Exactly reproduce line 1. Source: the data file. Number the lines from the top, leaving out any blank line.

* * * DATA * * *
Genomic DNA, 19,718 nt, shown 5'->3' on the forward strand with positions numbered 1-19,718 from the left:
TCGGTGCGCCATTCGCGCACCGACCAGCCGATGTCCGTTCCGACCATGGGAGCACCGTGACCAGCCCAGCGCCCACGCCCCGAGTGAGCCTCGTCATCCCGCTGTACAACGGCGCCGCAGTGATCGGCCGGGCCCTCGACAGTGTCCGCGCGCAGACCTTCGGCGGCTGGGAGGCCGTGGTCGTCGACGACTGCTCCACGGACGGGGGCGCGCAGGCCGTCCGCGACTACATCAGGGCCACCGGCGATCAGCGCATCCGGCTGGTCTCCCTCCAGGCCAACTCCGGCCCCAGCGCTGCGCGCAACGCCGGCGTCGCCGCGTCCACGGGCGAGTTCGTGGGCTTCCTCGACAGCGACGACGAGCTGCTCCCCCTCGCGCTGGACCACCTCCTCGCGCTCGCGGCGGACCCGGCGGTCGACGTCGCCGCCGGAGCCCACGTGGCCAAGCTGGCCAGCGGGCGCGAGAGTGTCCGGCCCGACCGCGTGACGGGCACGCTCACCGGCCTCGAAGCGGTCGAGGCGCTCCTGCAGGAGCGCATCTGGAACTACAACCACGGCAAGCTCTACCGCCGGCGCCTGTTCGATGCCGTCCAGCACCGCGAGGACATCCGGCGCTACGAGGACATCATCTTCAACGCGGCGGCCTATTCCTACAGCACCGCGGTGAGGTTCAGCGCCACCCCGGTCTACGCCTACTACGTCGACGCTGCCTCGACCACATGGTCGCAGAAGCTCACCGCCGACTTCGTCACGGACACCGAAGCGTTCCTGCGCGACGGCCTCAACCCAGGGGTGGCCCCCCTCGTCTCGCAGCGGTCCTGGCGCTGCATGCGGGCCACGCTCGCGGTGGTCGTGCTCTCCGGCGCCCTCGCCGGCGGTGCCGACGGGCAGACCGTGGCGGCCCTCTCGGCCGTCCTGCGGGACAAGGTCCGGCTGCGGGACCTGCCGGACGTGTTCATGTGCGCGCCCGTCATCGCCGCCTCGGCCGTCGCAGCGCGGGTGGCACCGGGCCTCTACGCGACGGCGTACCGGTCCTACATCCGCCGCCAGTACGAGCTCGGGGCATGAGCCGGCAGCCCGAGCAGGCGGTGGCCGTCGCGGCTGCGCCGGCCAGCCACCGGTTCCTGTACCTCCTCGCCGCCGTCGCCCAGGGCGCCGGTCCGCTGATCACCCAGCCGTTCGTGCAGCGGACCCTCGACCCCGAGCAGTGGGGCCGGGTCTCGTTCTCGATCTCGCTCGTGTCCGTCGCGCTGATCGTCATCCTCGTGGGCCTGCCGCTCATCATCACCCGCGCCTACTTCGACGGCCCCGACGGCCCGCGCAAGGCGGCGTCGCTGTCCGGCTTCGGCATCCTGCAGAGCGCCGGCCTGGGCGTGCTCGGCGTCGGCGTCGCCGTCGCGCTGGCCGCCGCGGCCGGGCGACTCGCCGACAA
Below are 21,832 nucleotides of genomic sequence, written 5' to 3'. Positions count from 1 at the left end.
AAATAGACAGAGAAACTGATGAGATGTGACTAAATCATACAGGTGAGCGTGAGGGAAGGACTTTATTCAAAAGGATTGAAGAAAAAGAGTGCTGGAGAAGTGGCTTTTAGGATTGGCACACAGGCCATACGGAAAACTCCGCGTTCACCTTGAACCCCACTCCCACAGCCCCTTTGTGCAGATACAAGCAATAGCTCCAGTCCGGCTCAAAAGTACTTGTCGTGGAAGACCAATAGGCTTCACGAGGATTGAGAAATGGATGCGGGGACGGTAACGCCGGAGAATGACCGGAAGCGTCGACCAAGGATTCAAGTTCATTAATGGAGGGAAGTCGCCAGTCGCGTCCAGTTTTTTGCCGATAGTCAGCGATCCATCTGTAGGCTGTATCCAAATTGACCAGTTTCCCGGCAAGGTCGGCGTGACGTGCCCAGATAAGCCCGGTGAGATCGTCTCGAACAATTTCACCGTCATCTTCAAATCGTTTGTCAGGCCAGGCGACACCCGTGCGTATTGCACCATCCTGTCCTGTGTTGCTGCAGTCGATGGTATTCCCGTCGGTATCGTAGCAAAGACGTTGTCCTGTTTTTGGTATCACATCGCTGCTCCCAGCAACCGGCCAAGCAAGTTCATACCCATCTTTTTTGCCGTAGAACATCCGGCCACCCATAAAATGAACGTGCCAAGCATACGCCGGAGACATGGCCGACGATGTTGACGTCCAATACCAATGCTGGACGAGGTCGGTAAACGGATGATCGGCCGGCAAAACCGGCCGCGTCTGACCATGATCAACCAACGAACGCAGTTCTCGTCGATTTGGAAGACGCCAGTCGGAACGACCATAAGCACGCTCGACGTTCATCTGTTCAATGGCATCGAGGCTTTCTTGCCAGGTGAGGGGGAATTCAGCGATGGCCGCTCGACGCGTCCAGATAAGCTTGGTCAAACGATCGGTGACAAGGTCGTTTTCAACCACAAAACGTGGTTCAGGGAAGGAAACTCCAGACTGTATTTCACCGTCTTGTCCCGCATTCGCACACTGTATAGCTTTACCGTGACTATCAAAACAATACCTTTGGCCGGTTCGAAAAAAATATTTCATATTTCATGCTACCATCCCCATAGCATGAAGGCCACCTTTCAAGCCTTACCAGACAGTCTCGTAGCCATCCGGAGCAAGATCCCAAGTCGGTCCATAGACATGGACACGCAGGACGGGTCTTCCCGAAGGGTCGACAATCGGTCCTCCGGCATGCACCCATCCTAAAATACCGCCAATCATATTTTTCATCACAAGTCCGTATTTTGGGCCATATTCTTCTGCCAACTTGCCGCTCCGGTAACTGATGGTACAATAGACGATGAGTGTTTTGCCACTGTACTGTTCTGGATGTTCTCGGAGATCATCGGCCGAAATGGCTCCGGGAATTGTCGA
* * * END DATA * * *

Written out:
Genomic DNA, 19,718 nt, shown 5'->3' on the forward strand with positions numbered 1-19,718 from the left: